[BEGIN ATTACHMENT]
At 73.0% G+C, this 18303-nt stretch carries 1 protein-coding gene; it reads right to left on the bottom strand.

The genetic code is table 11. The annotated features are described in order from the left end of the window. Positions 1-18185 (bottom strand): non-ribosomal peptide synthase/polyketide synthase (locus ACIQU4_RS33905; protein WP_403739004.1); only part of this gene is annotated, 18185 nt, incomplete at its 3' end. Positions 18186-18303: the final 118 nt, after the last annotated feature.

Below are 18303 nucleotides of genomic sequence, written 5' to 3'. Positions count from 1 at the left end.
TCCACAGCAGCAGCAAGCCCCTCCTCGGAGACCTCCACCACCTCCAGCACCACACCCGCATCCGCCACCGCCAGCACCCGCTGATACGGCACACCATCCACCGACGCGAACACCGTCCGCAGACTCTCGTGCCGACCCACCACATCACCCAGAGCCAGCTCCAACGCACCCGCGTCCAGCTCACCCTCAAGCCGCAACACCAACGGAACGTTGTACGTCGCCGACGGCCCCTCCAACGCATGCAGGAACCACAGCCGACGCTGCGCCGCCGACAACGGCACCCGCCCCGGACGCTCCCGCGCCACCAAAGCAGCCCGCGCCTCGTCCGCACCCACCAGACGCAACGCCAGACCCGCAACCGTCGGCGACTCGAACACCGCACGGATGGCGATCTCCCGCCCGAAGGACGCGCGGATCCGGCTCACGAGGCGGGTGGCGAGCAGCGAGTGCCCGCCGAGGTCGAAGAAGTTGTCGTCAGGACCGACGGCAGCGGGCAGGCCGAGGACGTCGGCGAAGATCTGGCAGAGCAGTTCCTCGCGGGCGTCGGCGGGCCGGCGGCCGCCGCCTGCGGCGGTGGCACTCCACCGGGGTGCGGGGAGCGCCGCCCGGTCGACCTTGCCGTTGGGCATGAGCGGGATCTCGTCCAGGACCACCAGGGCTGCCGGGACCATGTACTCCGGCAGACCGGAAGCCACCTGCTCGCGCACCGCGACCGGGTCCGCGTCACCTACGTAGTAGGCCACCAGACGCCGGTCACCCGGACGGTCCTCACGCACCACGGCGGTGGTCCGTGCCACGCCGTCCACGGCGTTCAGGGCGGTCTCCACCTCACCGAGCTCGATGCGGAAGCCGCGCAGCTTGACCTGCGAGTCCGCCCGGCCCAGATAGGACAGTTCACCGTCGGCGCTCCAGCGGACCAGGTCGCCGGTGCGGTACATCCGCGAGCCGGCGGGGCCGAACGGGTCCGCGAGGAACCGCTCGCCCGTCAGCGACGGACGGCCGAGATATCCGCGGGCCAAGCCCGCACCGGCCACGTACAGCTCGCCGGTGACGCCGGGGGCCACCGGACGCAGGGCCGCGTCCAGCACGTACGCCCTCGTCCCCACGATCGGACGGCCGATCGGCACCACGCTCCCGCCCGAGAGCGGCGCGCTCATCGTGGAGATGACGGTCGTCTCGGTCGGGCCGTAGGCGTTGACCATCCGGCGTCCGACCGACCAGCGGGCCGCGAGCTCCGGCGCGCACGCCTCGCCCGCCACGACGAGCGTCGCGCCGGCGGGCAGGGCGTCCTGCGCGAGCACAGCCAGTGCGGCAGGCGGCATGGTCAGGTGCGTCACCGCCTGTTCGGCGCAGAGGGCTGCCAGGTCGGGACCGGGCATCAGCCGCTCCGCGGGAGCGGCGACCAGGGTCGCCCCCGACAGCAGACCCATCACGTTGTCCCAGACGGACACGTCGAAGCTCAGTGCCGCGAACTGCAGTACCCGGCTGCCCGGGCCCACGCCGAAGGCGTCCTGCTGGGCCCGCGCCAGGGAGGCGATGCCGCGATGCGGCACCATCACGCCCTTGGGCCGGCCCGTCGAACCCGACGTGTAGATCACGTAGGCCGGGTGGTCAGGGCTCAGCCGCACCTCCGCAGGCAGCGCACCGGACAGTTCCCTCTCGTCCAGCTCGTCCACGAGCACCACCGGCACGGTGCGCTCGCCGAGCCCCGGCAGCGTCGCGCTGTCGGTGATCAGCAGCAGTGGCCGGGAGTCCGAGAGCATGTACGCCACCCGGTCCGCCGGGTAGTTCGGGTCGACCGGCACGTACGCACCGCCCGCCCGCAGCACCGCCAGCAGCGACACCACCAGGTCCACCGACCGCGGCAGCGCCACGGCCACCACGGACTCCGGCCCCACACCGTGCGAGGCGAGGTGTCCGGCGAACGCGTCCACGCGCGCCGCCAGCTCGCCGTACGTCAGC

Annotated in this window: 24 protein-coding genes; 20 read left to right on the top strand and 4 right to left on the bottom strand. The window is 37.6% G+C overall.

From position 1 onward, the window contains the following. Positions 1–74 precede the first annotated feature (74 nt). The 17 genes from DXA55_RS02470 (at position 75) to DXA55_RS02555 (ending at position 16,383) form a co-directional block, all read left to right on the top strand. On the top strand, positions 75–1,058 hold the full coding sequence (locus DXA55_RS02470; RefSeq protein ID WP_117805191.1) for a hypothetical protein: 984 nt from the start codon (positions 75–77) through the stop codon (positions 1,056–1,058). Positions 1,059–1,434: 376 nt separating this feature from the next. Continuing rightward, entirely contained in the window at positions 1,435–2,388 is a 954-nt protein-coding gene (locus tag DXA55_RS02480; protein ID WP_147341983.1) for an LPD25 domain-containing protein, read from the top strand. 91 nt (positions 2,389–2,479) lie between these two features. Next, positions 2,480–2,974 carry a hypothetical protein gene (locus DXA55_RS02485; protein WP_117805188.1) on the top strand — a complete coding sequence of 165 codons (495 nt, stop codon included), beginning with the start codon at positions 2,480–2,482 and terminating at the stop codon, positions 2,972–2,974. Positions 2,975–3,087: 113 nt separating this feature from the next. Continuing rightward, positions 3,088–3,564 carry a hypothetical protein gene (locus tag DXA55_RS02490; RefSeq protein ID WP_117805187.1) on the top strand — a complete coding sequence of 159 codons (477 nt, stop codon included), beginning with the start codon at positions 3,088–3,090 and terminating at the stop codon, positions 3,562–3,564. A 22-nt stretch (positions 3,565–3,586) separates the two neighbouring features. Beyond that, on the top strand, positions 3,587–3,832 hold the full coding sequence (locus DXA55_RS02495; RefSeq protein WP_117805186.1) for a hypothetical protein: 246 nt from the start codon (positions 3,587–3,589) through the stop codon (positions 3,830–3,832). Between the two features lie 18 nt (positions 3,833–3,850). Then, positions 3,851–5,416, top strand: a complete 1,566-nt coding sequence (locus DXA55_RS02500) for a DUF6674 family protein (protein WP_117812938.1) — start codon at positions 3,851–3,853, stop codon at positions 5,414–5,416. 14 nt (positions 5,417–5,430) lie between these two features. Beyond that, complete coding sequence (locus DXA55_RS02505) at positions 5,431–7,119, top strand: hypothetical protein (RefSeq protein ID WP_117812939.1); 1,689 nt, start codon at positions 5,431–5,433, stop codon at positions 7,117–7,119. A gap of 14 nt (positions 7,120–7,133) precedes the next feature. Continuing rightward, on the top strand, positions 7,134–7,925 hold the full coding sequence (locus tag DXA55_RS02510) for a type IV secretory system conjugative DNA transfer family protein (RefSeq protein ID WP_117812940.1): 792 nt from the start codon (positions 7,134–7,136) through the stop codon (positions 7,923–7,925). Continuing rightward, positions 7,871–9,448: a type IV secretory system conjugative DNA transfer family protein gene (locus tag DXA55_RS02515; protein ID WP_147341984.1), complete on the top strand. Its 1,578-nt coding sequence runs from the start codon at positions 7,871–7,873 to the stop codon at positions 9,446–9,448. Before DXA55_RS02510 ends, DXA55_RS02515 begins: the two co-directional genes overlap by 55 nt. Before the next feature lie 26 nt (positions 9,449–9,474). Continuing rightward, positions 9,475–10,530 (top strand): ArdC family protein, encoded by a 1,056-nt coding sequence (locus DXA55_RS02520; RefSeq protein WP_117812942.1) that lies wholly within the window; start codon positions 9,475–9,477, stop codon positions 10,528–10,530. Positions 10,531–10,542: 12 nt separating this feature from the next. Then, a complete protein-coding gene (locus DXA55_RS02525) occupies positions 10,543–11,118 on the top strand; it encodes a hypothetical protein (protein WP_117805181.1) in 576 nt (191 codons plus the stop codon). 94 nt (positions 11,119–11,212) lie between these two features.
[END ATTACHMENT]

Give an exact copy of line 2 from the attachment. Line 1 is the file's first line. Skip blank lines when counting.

The genetic code is table 11. The annotated features are described in order from the left end of the window. Positions 1-18185 (bottom strand): non-ribosomal peptide synthase/polyketide synthase (locus ACIQU4_RS33905; protein WP_403739004.1); only part of this gene is annotated, 18185 nt, incomplete at its 3' end. Positions 18186-18303: the final 118 nt, after the last annotated feature.